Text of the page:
The surprise here is that it naturally extended the lifespan of a fruit fly by 25%. This means nothing perhaps except to favor its use and to hope for the best. It always seemed an odd man out on the spice rack.
It may well be that curcumin is beneficial as part of a working protocol and can be used more aggressively. After all a product consumed for flavor is targeting the tongue and not the whole body. All this needs to be understood.
In the meantime, enjoy you tandori chicken with a clean conscience.
The spice of life: Curry’s main ingredient has more to offer than good flavor
October 11, 2010 by Tom Vasich
Turmeric has long been used as a natural way to treat a host of ailments. Mahtab Jafari’s study is the first to show how its active ingredient impacts age-associated genes and increases longevity in fruit flies. Image: Daniel A. Anderson
Mahtab Jafari's research shows curry's main ingredient has more to offer than good flavor. It extended the lifespan of fruit flies by up to 20 percent, while improving locomotion and having tumor-prevention properties.
Along with giving curries and other spicy Asian dishes a bright golden color and peppery flavor, turmeric has been used for centuries as an herbal medicine to treat a host of ailments, like upset stomach, arthritic pain, cuts and bruises.
Mahtab Jafari, associate professor of pharmaceutical sciences at UC Irvine, has discovered that the main active ingredient in turmeric may have even greater health benefits. In a study published in Rejuvenation Research, she and Korean researcher Kyung-Jin Min found that curcumin extended the lifespan of fruit flies by up to 20 percent, while improving locomotion and having tumor-prevention properties.
As a member of the Susan Samueli Center for Integrative Medicine, Jafari studies the potential anti-aging qualities of foods many people use for their purported health benefits, such as Rhodiola rosea, green tea extract and Rosa damascena, which is found in rose water.
“Mahtab’s research area is extremely important, because most herbals and medicinal foods remain unregulated, with little scientific evidence that they’re effective or safe,” says Dr. Wadie Najm, the
’s medical director. “Her work builds a great foundation for letting us know whether a product really provides health benefits.” Samueli Center
Here, Jafari discusses her findings about curcumin and shares insights on medicinal foods and herbal remedies in general.
Q: Why did you focus on curcumin?
A: Curcumin has many reported therapeutic benefits in humans. Preliminary results from laboratory studies suggest that the spice has anti-inflammatory, anticancer and antioxidant properties. Currently, the National Institutes of Health is also funding basic research on the potential role of curcumin in preventing acute respiratory distress syndrome, liver cancer and postmenopausal osteoporosis.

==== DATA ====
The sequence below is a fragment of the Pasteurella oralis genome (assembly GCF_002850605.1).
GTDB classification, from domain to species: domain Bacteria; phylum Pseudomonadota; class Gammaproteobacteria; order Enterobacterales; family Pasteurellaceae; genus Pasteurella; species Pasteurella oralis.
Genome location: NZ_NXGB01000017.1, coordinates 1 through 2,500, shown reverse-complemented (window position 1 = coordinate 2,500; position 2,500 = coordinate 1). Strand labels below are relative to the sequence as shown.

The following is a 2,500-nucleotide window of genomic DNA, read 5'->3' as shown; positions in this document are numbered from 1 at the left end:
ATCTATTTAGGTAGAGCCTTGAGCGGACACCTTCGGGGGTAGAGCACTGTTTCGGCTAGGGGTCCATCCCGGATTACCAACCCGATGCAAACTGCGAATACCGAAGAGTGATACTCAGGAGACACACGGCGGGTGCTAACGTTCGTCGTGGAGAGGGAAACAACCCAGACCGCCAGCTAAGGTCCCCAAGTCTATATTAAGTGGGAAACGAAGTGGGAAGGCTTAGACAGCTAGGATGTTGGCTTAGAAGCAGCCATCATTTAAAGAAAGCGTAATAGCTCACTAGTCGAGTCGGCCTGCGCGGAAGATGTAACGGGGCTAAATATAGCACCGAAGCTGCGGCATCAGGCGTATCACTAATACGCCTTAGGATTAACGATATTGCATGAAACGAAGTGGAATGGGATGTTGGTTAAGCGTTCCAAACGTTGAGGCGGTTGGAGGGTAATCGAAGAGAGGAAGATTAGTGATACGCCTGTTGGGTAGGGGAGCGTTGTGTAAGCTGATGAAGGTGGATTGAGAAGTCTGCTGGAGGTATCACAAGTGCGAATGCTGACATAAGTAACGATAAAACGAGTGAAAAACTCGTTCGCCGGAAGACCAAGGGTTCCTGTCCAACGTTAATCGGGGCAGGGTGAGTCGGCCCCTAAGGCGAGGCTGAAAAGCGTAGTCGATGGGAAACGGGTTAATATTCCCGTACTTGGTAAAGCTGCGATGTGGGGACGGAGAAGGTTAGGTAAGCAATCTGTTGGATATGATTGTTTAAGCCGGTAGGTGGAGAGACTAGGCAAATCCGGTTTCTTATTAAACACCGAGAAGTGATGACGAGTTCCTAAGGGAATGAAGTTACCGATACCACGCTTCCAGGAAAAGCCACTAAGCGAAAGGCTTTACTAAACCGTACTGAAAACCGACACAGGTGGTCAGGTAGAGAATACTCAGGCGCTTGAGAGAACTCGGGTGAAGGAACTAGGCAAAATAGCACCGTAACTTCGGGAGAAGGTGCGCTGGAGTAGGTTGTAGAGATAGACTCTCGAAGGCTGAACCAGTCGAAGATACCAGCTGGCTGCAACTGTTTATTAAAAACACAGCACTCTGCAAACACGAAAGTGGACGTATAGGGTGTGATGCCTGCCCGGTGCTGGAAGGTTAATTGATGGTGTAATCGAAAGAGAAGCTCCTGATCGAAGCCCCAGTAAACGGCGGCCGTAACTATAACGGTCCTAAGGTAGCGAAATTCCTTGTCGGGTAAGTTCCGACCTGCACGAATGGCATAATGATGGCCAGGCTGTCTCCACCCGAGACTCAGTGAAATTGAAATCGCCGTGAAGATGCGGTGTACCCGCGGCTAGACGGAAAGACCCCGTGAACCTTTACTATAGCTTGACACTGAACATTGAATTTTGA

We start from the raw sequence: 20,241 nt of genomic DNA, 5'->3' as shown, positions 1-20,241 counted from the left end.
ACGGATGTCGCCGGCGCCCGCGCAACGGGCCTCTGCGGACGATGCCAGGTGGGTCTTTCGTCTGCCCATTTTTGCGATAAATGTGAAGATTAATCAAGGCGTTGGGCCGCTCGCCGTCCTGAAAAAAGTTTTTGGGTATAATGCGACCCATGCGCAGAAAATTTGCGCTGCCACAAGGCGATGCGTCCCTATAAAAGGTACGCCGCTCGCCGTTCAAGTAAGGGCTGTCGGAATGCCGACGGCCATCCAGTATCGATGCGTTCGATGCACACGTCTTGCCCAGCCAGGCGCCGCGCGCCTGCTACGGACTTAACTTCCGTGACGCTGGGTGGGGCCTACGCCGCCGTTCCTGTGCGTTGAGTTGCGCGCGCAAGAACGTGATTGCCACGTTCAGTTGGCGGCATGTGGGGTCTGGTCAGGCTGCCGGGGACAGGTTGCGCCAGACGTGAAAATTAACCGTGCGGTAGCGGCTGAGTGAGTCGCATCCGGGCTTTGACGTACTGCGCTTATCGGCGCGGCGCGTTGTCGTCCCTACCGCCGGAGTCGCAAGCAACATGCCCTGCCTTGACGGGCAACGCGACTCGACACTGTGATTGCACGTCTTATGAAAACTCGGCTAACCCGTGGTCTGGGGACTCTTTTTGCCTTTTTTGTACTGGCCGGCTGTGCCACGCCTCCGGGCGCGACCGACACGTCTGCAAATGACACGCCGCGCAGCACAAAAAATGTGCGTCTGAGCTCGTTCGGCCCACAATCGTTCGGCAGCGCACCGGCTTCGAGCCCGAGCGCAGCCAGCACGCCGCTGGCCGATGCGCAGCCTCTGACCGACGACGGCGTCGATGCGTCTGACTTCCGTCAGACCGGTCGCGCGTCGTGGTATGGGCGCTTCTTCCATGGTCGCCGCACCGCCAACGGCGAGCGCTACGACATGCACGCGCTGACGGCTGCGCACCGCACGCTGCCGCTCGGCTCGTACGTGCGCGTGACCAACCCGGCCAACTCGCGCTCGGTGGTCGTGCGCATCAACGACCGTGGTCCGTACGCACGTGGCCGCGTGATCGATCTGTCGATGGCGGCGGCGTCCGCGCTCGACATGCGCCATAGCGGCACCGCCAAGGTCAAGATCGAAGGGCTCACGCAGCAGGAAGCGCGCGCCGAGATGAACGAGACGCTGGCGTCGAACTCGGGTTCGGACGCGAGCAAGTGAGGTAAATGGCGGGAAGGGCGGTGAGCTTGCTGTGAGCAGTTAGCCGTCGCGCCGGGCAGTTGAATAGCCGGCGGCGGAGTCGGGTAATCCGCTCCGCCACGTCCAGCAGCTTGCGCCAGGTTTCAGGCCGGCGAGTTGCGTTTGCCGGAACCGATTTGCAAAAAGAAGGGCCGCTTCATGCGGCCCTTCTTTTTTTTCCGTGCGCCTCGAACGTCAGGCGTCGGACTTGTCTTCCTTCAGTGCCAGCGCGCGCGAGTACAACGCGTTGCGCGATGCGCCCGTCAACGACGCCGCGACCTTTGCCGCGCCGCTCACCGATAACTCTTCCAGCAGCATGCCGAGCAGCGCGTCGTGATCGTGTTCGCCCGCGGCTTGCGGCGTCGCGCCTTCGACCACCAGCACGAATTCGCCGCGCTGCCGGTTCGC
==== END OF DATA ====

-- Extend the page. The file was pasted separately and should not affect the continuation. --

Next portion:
Q: Why did flies that received curcumin supplements live longer?
A: While curcumin works as an antioxidant, we don’t exactly know why flies lived longer. But since curcumin affected age-associated genes, we can hypothesize that it affected the aging process.
Q: How can this translate into longer, healthier lives for people?
A: Although flies and humans share many genes and aging pathways, we won’t be able to extrapolate our work to people. However, there are a number of current human studies on the benefits of curcumin.
Q: Any words of warning about medicinal foods?
A: There are many media reports on their advantages, but unless such products are evaluated in sound scientific studies for their efficacy and safety, the public should be skeptical. Knowledge is power! People need to scrutinize hype.
Q: Many cultures have advocated certain foods for improving health. Which claims have been scientifically proven?
A: I believe science is behind in studying the value and therapeutic benefits of the medicinal foods and practices of various groups around the globe. In many cultures, native plants are used in their natural form or in high-quality extracts. Unfortunately, the authenticity of some of these “natural” products in the
market could be questionable. Regardless, there are many plants and food products scientifically proven to have positive effects on our health — gingko, fish oil, ginseng, garlic, antioxidant fruits such as berries and, of course, the main plant I work with, Rhodiola rosea. U.S.
Q: How did you develop an interest in this field of research, and does it influence your use of medicinal foods?
A: Until 2005, I worked mainly with pharmaceuticals. But when I joined UCI’s new pharmaceutical sciences program in January 2005, using the fruit fly as my model system, I screened about 75 pharmaceuticals and botanicals for their potential anti-aging properties. Only a few botanical extracts extended the fly lifespan without compromising its health. After learning more about these and realizing how safe they are, I shifted the focus of my work to plants.
On a personal level, I’ve always been fascinated by the benefits of medicinal foods and how herbal remedies from various cultures have been used for hundreds and thousands of years around the globe. Yet Western medicine doesn’t approve of them due to the lack of scientific data. My research is an opportunity to change this.
Provided by UC Irvine
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